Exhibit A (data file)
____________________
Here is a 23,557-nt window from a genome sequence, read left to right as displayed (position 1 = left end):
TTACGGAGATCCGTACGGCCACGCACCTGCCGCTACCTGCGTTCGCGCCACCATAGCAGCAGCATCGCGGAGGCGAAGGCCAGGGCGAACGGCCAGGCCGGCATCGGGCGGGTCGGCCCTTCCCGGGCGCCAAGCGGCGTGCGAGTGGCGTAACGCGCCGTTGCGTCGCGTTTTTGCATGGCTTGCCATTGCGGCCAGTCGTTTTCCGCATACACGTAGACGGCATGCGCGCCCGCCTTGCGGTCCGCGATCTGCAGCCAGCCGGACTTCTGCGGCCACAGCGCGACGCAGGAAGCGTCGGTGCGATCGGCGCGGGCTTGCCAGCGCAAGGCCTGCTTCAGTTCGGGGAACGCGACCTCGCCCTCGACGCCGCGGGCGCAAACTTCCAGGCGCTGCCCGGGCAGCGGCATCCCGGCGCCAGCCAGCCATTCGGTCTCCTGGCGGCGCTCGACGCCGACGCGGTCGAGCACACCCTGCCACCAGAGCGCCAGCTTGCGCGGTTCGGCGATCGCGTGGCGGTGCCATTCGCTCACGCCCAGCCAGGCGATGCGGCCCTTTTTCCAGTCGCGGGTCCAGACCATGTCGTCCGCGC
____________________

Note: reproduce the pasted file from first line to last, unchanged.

Here is a 23,557-nt window from a genome sequence, read left to right as displayed (position 1 = left end):
TTACGGAGATCCGTACGGCCACGCACCTGCCGCTACCTGCGTTCGCGCCACCATAGCAGCAGCATCGCGGAGGCGAAGGCCAGGGCGAACGGCCAGGCCGGCATCGGGCGGGTCGGCCCTTCCCGGGCGCCAAGCGGCGTGCGAGTGGCGTAACGCGCCGTTGCGTCGCGTTTTTGCATGGCTTGCCATTGCGGCCAGTCGTTTTCCGCATACACGTAGACGGCATGCGCGCCCGCCTTGCGGTCCGCGATCTGCAGCCAGCCGGACTTCTGCGGCCACAGCGCGACGCAGGAAGCGTCGGTGCGATCGGCGCGGGCTTGCCAGCGCAAGGCCTGCTTCAGTTCGGGGAACGCGACCTCGCCCTCGACGCCGCGGGCGCAAACTTCCAGGCGCTGCCCGGGCAGCGGCATCCCGGCGCCAGCCAGCCATTCGGTCTCCTGGCGGCGCTCGACGCCGACGCGGTCGAGCACACCCTGCCACCAGAGCGCCAGCTTGCGCGGTTCGGCGATCGCGTGGCGGTGCCATTCGCTCACGCCCAGCCAGGCGATGCGGCCCTTTTTCCAGTCGCGGGTCCAGACCATGTCGTCCGCGC